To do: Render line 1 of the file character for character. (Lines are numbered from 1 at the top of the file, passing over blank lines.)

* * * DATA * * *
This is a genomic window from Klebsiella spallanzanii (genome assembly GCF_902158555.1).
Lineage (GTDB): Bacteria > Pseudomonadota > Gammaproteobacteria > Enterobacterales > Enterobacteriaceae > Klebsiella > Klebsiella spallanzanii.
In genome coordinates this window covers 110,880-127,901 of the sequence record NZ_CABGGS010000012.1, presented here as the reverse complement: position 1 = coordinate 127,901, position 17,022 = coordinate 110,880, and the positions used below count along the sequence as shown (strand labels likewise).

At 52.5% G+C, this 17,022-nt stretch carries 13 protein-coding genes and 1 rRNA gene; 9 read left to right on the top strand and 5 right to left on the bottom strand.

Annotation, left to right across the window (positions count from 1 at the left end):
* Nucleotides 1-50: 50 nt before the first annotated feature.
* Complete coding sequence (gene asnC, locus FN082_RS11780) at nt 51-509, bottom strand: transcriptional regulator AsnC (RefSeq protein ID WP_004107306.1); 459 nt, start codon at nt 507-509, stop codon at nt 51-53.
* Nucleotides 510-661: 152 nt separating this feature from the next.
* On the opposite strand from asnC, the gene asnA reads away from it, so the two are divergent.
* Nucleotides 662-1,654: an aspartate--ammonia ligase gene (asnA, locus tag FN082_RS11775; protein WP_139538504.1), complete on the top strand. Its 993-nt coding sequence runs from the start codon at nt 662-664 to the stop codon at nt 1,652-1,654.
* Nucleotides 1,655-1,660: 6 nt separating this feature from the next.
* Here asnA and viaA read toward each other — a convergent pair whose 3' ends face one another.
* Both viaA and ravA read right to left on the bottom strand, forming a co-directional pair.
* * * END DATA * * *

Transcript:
This is a genomic window from Klebsiella spallanzanii (genome assembly GCF_902158555.1).